Mercy swimmers thrive on pressure, unity to earn state championship

Farmington Hills Mercy girls swimmers successfully defended their title as Michigan state Division 1 swim and dive champions. It was the 10th state championship in the school’s history. (Photo by Wright Wilson | Special to Detroit Catholic)

Who is the face of the state champion Farmington Hills Mercy swim team?

“That’s a good question,” said coach Mike Venos. “We don’t really have the top-end swimmers, so no one really stands out. I think you’d probably have to say it’s the Marlin.”

The Michigan High School Athletic Association’s Division 1 girls’ swimming and diving championships, held Nov. 16-17 at Eastern Michigan University, may have been the most exciting finals competition ever. Several schools had a shot at winning the overall championship and the meet seemingly produced a different team leader with each passing event.

While the other contenders hiked up their point totals with first- and second-place finishes, Mercy kept pace, seemingly in the background. The Marlins had plenty of qualifiers for the championship and consolation heats, yet the team never finished better than third in any event.

“We knew we did not have the star power to match a lot of the other teams,” Venos said. “If we were going to make a run at it, we were just going to have to have as many people score points as we could. Our approach was ‘We’ve got a shot, we need to take care of business; let’s just swim our best and see what happens.’”

Mercy got a boost after Annette Dombkowski, Kylie Goit and Lindsey Case all finished in the top nine of the 500 freestyle. When the meet came down to the final race – the 400 freestyle relay – there were six teams in the hunt for the team title. The Marlins entered the last event tied with Brighton at 179 points apiece.

Interestingly, Venos said his girls sensed that type of scenario and were mentally prepared.  

“The girls were talking before the meet and they figured out that this could come down to the 400 relay, and I said, ‘Let’s get there, first.’ Then before the final event, I went over them and said, ‘Do you guys want to know what’s going on? We’re tied’ — and they didn’t bat an eye. When they saw that, they knew it was game on.”

The Marlins’ relay team, made up of Goit, Courtney Connolly, Julia Coffman and Greta Gidley, didn’t win the race. However, Gidley had a strong enough performance on the anchor leg, passing Brighton to get into third place while the Bulldogs finished fourth. The resulting two-point swing was enough for Mercy to clinch the team championship, 211-209, and that was typical of how this team operates.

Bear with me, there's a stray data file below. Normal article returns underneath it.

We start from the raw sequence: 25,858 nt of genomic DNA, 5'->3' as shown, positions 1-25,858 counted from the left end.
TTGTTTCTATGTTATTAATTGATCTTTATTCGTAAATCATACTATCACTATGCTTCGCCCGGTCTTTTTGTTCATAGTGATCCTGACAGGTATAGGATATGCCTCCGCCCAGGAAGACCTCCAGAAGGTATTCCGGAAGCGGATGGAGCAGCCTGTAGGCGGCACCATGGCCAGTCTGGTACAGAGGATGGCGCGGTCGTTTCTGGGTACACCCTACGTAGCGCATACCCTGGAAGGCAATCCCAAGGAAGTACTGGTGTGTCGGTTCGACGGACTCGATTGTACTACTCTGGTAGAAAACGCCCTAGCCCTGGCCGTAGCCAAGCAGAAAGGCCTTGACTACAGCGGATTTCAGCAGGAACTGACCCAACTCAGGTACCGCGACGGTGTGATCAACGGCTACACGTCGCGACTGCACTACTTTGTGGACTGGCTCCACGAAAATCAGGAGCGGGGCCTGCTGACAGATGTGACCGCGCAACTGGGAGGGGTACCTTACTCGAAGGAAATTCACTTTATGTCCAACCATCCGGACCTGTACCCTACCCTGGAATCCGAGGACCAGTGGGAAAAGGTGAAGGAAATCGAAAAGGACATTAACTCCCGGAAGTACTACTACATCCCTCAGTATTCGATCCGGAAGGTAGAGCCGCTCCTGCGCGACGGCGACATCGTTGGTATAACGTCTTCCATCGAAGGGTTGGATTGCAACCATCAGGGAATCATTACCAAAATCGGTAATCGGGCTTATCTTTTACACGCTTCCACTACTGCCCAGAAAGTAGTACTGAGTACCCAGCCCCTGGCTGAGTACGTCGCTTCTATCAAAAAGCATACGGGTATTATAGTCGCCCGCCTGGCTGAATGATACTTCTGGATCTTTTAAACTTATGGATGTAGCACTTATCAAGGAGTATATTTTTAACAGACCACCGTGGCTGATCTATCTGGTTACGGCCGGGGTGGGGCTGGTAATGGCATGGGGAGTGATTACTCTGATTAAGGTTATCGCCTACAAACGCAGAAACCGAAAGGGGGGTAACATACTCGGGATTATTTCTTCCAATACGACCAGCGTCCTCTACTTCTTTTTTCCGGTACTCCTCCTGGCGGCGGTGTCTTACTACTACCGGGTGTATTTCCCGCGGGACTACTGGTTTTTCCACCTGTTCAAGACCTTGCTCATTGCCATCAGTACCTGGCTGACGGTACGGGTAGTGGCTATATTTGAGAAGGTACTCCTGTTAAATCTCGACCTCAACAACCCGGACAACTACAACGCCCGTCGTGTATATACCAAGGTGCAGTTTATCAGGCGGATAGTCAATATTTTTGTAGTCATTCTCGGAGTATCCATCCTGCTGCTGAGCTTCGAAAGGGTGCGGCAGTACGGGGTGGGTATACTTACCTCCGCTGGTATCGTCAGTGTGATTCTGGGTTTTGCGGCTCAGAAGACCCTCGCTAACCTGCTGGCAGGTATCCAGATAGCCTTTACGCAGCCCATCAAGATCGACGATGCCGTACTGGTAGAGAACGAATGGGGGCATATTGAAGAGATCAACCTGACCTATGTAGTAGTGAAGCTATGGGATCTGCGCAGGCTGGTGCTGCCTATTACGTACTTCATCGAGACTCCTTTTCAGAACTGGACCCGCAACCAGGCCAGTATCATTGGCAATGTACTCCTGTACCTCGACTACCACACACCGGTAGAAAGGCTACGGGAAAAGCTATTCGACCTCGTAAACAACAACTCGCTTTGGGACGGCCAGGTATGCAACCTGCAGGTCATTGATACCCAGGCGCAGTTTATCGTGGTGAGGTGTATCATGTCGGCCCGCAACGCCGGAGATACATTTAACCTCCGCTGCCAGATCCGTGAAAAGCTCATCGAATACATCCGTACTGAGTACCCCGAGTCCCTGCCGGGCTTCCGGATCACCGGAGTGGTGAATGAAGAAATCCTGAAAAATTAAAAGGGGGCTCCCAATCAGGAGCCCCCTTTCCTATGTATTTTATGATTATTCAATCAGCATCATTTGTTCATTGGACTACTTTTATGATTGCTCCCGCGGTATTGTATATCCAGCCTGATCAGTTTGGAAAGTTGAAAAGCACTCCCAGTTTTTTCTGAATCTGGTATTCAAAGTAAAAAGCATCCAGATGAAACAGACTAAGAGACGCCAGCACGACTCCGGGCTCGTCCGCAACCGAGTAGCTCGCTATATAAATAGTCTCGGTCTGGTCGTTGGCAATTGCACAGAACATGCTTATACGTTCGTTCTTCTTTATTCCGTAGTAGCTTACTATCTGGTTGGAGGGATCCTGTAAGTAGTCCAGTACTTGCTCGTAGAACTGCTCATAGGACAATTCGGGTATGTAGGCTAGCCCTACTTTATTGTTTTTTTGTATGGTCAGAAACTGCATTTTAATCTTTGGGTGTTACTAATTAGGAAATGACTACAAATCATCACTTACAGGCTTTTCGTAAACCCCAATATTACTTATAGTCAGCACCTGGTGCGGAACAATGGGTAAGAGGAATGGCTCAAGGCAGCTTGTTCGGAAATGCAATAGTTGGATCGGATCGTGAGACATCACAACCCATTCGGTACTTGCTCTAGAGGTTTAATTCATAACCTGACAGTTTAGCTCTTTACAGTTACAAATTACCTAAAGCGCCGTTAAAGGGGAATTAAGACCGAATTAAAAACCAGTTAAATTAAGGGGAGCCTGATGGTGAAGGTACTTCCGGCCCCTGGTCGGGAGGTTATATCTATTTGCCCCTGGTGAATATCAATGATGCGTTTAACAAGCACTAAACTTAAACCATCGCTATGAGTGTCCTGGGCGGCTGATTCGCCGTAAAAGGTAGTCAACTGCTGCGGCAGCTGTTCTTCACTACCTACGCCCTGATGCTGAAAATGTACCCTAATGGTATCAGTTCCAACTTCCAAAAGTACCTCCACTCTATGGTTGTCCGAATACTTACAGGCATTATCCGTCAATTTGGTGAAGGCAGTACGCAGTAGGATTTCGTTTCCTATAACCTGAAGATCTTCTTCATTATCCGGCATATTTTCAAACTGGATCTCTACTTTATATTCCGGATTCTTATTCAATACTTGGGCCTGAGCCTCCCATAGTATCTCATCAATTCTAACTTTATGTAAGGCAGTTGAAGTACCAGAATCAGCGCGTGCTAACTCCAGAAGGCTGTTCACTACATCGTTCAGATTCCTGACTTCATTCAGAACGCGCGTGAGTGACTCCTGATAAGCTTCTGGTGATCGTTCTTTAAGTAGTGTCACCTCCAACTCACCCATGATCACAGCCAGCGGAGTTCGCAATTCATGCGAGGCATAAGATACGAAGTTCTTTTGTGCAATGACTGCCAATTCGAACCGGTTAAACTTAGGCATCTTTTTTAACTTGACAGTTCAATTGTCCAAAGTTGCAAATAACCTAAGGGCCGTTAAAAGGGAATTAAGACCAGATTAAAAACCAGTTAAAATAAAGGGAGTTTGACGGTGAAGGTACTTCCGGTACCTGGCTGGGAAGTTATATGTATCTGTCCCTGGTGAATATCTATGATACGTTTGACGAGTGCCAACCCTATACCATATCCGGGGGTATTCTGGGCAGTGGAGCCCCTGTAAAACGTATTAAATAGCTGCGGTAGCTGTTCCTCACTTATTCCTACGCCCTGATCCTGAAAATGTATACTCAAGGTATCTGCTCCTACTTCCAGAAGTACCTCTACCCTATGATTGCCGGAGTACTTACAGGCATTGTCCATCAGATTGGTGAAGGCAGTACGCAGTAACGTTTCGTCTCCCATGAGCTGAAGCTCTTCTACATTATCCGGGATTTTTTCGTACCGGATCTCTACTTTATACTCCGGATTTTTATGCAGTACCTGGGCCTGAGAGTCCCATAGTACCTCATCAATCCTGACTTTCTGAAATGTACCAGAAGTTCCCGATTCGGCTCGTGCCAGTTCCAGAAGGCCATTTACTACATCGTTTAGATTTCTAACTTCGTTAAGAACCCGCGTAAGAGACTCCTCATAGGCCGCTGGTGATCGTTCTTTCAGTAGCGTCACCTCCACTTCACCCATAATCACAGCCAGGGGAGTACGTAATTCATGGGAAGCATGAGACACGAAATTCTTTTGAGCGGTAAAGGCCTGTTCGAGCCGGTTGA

“Our team really came together. We relied on our sportsmanship and cheering everybody on. Our team morale really stood out to me,” said team captain Francesca Schena. “In that final race, I’ve never seen a cheer that loud. But that is part of the Mercy pride. We knew we had to beat a certain team and get a certain place, and it was really cool watching us catch up and pass them.”

While the homestretch was nerve-wracking, Venos said he wouldn’t prefer it any other way.

“In that type of meet you really get the athletes to step up and shine,” he said. 

“We really weren’t keeping track of score. We knew if we swam the way we were capable of swimming, we knew we could take it.”

What kind of an effort did it take? Going into the weekend’s championships, the relay team’s best time was 3:35. The quartet dropped that mark to 3:30 in Friday’s preliminary round, and touched the wall at 3:27.97 in the finals.

“Out of the 18 girls we took to the state meet, I would have felt comfortable with any one of them on the end of the relay. They all performed so well under pressure,” Venos said.

While the Marlins were somewhat under the radar while in the pool, they’re very noticeable on the deck — not just because of their cheering, but because of their distinctive hockey jerseys they wear as warm-ups. This year, the girls also pinned a pink looped ribbon to their jerseys, in honor of Mia Hart, mother to two former Mercy swimmers (Moira and Kylie), who lost her three-year battle with breast cancer Tuesday before the state meet.

“In honor of her we did the pins, and also warmed up in pink swim caps,” Schena said. “We wanted them to know they have our support. That’s typical of the camaraderie we have on this team, and how that grew and how we worked together throughout the entire season is very special to me as a leader.”

“The girls were all pretty tight,” Venos added. “That’s why their parents send them to Mercy — not only the faith aspect, but how they come together and understand what their priorities are and what is important. At a time like this, they help each other through.”

Mercy has won plenty of state swimming titles throughout its rich history — this was the Marlins’ eighth since 2007. But this one will be hard to top, according to Venos.

“Coaches love team efforts,” he said. “It’s a hard interview to give when someone wants to talk to your superstar, and you want to pull 35 girls over. This is a dream team.”